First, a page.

Feel The Burn: Auto industry feels effects of global microchip shortage

Toronto, Ontario — Automakers in North America are starting to feel the effects of a global shortage of semiconductors, which has caused a crunch for manufacturers worldwide, adding a wrinkle to the industry’s attempted comeback from the COVID-19 crisis. 

Ford Motor Co. confirmed Friday that it will idle its Louisville Assembly Plant in Kentucky this week “due to a supplier part shortage connected to the semiconductor shortage,” company spokeswoman Kelli Felker. 

“We are working closely with suppliers to address potential production constraints tied to the global semiconductor shortage,” Felker said in a statement.

Ford builds Escape and Lincoln Corsair SUVs in Louisville. The automaker said it has moved up a previously planned week of downtime to nest week due to the parts shortage. The production stoppage will affect 3,900 workers who will make approximately 75 per cent of their gross pay during that time. 

Meanwhile, Fiat Chrysler Automobiles (FCA) NV said Friday that it would delay the restart of its Toluca, Mexico, plant, which builds the Jeep Compass, and would schedule downtime at its plant in Brampton, On., which builds the Chrysler 300, Dodge Charger, and Dodge Challenger.

“This will minimize the impact of the current semiconductor shortage while ensuring we maintain production at our other North American plants,” company spokeswoman Kaileen Connelly said in a statement.

A spokesperson for Toyota Motor Corp.’s North America division said that the automaker has scaled back production of its Texas-build Tundra pickup truck by 40 per cent this month in response to the shortage. Toyota is still evaluating how the shortage might affect other products as the manufacturer attempts to put in place “counter-measures” to minimize the impact.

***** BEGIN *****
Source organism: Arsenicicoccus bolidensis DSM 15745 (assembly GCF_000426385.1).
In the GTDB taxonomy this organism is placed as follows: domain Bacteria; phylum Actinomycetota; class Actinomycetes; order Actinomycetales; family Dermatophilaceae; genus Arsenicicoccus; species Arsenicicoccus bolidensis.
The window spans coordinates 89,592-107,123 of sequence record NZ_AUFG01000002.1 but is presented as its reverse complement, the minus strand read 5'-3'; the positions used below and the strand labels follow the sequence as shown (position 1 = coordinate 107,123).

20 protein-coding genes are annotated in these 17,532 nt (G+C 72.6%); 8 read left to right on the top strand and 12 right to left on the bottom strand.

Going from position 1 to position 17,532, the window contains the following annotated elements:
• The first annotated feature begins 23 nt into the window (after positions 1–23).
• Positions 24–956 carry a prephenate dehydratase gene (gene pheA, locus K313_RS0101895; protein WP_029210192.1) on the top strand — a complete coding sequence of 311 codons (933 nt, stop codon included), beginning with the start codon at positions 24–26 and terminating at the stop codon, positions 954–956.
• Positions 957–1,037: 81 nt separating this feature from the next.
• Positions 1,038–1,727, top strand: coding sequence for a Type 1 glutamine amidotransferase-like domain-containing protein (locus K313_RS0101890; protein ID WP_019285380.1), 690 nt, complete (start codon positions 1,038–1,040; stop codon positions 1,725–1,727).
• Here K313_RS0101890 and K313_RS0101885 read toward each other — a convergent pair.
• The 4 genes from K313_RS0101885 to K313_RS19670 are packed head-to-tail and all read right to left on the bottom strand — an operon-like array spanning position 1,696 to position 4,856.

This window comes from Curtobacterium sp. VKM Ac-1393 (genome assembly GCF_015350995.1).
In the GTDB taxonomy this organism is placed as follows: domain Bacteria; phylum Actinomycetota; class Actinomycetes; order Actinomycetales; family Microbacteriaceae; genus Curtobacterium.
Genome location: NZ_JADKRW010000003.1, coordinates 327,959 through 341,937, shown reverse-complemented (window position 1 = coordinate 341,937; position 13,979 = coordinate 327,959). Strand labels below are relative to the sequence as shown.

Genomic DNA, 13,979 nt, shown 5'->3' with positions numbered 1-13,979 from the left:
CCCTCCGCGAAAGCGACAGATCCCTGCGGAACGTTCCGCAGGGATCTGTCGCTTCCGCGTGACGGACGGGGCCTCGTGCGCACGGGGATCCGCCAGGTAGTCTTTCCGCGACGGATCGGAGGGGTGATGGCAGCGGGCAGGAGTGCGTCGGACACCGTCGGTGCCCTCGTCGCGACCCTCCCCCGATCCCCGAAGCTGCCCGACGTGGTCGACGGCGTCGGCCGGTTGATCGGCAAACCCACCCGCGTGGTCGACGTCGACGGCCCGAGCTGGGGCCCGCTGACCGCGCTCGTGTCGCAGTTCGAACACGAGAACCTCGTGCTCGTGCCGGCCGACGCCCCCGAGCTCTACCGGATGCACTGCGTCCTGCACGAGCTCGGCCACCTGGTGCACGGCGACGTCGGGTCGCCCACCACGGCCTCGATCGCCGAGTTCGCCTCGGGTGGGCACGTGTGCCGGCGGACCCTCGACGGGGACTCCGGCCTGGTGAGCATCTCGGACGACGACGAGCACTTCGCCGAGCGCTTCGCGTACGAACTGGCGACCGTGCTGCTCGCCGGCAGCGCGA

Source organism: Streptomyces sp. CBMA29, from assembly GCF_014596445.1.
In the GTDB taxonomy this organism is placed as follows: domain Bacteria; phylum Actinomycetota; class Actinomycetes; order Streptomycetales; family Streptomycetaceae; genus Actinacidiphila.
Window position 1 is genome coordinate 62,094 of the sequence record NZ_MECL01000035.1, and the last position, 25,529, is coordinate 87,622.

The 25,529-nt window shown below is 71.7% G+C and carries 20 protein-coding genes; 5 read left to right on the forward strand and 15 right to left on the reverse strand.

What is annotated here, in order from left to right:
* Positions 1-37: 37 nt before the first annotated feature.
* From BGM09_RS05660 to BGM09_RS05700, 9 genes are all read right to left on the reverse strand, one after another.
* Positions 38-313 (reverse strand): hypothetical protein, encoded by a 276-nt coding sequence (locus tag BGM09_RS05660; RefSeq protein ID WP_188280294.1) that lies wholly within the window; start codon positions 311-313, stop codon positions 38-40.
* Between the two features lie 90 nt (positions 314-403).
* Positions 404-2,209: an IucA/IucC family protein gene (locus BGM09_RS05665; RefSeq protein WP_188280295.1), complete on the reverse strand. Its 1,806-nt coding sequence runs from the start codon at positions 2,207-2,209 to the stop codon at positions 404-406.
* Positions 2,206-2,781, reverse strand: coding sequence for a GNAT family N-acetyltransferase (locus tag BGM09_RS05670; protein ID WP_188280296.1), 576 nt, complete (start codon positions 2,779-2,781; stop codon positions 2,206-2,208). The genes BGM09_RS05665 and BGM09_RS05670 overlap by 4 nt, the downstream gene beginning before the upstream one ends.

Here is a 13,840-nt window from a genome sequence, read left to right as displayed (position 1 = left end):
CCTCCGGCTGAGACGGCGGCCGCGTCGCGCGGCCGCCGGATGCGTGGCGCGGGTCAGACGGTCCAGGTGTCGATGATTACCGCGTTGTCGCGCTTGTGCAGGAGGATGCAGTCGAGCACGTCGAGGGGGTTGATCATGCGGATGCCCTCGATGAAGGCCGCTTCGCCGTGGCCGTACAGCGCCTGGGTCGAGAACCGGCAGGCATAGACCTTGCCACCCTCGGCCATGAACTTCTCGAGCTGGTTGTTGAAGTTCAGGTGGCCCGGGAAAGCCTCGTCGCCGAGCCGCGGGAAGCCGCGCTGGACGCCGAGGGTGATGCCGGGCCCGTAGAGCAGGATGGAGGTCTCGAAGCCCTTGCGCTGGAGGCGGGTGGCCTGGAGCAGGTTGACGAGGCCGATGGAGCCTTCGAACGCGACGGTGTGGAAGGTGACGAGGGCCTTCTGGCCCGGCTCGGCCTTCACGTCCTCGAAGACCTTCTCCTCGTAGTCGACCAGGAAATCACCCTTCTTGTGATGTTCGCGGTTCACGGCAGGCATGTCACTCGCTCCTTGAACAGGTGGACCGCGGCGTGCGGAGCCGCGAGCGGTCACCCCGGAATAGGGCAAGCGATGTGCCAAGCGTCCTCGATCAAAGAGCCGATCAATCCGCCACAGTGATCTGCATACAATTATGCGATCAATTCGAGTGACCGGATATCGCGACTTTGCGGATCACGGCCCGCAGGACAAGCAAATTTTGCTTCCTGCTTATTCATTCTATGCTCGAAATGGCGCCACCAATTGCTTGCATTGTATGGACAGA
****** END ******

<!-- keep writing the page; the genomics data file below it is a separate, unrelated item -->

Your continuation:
General Motors Co. (GM) has not announced any impacts on its production schedules, but spokesman David Barnas said in a statement that the Detroit automaker is “aware of the increased demand for semiconductor microchips as the auto industry continues its global recovery.” 

“Our supply chain organization is working closely with our supply base to find solutions for our suppliers’ semiconductor requirements and to mitigate impacts on GM production,” said Barnas. 

The shortage is sending waves of disruption across the automotive industry, according to automakers and media reports from around the world several factors explain the parts issue, but a major factor is a pandemic. 

When large groups of manufacturing operations grounded to a halt in early 2020, suppliers found themselves with plenty of capacity to fill new orders; but as consumer demands bounced back quicker than expected, much of that capacity went to consumer goods such as gaming devising and cell phones. 

When the automotive manufacturers resumed production and encountered more robust demand than they had expected, they were essentially at the back of the line. 

“If you consider this to be one of those onion analogies, as you pull it apart, it’s all going to go down to the pandemic,” said Phil Amsrud, senior principal analyst for IHS Markit’s automotive semiconductor research area.”

Semiconductors are crucial components used in everything from instrument clusters to the infotainment systems that are everywhere in modern-day vehicles. And, automakers are increasingly competing with other sectors for the components as they need more of them for technologically-advanced, electric-powered vehicles. 

“It’s not uncommon in any year for there to be tightness in the supply chain, but a lot of what we’re seeing now is a result of, everybody hit the brakes early last year and then has been trying to read the tea leaves to figure out when do I start ramping production back up?” said Amsrud. “By the time the automotive (manufacturers came) back, all that capacity is consumed elsewhere.”

The supply-chain constraint comes as the global auto industry undertakes a recovery from the early days of the pandemic, which shuttered production in North America for eight weeks in the spring of 2020. Auto plants have largely avoided any major disruptions related to the virus spreading among workers, but other pandemic-related supply issues have at times slowed down production.

IHS Markit’s analysts don’t see this as a long-term problem for the industry, but one that could cause production snarls through the first half of the year.

“It’s a mix problem; too much of it is going to consumer applications, compared to automotive. That will self-correct over time,” Amsrud said. “We’ll get through this, even though it’s going to be an uncomfortable period until we get there.”


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